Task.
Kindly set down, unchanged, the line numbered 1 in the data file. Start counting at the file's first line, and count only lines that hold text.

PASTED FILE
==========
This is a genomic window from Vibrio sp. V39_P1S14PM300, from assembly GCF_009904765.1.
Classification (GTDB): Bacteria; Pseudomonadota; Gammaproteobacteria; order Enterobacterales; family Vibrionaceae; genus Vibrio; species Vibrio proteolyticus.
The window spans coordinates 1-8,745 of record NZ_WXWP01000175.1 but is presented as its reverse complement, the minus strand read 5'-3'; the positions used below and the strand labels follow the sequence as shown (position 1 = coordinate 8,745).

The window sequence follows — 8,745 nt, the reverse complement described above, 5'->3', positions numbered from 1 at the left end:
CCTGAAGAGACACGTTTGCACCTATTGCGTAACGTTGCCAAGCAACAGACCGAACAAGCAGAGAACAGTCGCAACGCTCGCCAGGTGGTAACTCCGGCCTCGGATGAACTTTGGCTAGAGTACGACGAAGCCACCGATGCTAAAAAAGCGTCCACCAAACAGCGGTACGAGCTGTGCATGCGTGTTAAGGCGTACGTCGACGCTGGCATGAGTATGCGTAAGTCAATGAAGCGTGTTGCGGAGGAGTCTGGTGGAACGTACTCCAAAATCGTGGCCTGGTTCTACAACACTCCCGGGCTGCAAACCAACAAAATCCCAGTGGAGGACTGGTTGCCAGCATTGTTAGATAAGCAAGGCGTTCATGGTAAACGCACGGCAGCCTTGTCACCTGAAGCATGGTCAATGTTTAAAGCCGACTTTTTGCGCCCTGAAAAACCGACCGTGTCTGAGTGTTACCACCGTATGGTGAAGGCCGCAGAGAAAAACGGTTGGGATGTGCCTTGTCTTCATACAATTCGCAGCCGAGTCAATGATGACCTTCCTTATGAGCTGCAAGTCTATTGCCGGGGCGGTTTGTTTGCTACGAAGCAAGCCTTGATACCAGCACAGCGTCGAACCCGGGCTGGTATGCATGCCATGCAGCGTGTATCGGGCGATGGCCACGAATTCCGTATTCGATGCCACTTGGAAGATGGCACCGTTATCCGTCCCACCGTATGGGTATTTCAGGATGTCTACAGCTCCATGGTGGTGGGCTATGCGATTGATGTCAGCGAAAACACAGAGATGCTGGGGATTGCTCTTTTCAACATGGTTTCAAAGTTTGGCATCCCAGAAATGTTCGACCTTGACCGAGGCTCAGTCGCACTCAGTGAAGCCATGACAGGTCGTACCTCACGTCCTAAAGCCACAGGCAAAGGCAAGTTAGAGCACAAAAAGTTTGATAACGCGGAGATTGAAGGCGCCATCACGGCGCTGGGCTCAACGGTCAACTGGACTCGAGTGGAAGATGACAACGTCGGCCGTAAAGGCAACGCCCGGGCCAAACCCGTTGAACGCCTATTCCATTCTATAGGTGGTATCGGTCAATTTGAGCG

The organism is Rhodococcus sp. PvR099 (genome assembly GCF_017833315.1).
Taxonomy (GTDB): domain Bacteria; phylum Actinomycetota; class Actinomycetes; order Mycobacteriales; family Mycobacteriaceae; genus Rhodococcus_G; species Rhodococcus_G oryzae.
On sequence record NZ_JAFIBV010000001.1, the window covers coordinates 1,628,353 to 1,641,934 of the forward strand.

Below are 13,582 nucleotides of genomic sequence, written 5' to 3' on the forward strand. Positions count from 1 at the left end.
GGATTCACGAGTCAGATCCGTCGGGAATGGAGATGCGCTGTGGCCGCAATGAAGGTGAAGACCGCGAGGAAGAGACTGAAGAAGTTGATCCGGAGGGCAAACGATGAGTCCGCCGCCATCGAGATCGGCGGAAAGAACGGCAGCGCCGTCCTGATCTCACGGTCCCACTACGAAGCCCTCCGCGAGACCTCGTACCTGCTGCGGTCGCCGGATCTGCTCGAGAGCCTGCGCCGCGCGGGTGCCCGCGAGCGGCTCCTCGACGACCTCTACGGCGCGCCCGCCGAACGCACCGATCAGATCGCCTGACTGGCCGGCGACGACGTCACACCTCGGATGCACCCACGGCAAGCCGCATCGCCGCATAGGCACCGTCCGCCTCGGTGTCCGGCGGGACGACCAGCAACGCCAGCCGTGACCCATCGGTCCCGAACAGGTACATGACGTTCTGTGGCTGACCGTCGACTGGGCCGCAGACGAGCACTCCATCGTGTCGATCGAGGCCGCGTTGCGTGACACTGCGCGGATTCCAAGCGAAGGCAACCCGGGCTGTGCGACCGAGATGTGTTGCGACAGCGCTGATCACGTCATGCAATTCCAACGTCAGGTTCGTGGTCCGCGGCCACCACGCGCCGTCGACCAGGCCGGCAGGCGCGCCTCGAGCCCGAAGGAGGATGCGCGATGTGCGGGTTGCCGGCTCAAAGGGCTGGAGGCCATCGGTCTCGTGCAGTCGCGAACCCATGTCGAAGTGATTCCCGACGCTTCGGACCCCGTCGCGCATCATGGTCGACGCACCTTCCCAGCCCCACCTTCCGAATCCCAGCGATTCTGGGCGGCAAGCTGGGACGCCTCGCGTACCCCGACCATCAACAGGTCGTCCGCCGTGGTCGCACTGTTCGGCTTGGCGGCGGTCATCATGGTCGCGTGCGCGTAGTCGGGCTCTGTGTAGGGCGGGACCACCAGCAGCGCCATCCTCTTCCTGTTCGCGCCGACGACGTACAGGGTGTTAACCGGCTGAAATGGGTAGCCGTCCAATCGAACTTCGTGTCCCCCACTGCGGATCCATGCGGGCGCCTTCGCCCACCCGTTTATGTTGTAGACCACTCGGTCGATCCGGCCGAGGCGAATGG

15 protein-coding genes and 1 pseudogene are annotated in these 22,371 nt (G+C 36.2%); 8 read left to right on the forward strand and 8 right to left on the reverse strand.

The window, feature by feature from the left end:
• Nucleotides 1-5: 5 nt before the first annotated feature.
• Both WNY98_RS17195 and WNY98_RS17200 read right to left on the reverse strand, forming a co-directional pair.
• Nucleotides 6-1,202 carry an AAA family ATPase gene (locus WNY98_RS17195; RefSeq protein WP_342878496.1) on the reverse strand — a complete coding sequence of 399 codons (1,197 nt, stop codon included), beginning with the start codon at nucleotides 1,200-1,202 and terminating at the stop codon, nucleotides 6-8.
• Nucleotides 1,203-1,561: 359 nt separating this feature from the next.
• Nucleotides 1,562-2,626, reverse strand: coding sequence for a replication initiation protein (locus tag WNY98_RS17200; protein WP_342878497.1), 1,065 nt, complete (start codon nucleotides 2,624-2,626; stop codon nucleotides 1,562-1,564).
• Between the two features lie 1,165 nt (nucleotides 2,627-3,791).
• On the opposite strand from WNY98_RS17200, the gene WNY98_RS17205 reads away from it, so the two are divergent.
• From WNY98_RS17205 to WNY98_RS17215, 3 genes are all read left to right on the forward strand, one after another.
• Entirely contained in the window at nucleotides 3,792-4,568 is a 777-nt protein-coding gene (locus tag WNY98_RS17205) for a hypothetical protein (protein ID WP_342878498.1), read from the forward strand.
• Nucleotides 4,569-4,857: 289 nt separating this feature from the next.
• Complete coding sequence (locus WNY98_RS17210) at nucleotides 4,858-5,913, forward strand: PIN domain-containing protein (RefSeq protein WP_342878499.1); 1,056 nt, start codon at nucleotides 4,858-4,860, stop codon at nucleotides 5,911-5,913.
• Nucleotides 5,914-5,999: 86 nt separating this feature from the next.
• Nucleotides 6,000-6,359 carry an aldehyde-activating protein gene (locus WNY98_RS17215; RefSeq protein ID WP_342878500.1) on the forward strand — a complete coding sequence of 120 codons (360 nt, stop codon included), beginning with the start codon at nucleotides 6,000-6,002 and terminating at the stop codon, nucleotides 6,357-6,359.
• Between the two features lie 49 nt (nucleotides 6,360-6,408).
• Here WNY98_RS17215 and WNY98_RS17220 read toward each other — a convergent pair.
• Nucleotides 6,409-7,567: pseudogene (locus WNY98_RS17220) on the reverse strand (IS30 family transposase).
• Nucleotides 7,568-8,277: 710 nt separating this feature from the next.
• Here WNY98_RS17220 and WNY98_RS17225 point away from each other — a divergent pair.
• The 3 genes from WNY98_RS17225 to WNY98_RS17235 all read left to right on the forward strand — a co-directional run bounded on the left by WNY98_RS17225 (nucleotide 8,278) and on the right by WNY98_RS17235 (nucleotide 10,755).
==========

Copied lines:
This is a genomic window from Vibrio sp. V39_P1S14PM300, from assembly GCF_009904765.1.